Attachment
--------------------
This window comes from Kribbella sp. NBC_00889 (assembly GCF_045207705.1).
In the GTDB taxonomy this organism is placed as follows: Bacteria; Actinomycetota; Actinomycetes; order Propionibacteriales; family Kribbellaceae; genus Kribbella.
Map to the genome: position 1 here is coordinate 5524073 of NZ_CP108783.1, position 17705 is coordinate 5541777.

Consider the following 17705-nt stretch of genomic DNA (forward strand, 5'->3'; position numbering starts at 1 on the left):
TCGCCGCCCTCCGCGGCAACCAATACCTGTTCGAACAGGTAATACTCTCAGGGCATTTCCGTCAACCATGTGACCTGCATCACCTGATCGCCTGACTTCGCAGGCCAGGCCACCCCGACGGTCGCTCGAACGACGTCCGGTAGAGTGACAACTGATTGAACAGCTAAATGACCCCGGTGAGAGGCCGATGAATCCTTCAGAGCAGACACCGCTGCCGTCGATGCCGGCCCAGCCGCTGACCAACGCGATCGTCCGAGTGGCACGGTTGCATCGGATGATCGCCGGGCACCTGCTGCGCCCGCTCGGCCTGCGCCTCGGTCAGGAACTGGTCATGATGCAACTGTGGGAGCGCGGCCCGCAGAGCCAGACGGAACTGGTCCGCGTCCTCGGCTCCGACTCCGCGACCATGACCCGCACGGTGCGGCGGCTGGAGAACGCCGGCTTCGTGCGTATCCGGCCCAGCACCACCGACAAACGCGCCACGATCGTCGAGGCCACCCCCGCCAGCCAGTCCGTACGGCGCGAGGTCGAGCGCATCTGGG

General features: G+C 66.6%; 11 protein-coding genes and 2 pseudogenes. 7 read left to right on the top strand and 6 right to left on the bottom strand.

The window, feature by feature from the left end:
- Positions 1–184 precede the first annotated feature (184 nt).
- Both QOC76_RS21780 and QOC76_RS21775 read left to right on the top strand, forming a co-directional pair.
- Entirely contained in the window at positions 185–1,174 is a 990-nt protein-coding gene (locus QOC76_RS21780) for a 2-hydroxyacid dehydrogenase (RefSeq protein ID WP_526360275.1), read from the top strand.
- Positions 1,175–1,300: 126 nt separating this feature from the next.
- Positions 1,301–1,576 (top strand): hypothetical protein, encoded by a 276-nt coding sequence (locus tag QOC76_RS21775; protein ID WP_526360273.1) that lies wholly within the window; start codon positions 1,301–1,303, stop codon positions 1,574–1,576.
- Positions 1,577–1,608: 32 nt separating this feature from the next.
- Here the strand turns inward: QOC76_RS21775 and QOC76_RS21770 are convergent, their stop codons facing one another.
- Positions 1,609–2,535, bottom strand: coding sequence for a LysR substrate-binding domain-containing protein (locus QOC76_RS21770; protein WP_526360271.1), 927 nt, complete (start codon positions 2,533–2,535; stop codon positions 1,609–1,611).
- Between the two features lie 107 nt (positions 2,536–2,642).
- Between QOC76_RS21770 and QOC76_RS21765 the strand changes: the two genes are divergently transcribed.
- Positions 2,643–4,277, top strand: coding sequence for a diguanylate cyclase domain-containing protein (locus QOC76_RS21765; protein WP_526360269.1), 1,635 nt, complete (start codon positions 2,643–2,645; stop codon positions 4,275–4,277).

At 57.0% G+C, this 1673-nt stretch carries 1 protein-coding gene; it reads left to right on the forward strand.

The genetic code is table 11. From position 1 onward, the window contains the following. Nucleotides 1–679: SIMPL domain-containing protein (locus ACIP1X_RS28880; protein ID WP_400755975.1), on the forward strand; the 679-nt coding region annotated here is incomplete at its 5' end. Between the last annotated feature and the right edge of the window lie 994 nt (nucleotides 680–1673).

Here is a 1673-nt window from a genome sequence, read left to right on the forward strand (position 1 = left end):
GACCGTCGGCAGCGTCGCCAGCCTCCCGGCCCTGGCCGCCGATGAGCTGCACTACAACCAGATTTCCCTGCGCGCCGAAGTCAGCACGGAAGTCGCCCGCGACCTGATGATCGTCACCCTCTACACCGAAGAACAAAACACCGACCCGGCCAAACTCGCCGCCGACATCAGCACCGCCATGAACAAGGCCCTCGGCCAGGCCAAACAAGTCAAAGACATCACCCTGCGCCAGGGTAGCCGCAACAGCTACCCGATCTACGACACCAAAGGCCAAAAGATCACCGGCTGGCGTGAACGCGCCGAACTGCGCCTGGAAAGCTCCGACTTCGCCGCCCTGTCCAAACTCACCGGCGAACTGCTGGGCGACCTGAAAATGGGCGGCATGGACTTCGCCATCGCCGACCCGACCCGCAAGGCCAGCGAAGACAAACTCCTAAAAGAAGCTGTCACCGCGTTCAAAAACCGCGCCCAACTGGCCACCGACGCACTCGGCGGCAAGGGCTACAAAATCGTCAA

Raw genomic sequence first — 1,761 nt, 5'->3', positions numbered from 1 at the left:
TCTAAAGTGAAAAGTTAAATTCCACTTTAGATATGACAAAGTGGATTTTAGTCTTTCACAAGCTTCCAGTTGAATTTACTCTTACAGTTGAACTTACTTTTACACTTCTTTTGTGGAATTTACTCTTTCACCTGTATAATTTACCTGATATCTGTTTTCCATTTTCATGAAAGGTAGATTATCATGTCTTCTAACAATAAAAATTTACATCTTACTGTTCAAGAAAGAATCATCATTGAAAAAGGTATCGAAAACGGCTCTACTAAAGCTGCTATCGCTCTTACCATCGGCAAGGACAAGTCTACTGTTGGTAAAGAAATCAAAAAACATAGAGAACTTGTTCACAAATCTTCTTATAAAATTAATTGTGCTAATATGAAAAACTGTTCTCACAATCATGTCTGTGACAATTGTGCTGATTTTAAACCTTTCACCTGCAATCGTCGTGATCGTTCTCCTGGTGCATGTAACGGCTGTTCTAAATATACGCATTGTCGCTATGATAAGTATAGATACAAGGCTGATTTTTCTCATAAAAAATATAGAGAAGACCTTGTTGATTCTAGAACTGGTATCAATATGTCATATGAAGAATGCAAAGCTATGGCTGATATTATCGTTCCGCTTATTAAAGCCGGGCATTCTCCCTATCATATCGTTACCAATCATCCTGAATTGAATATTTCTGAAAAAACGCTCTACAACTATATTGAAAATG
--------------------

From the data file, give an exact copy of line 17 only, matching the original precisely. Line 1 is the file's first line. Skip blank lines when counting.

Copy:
- Between QOC76_RS21770 and QOC76_RS21765 the strand changes: the two genes are divergently transcribed.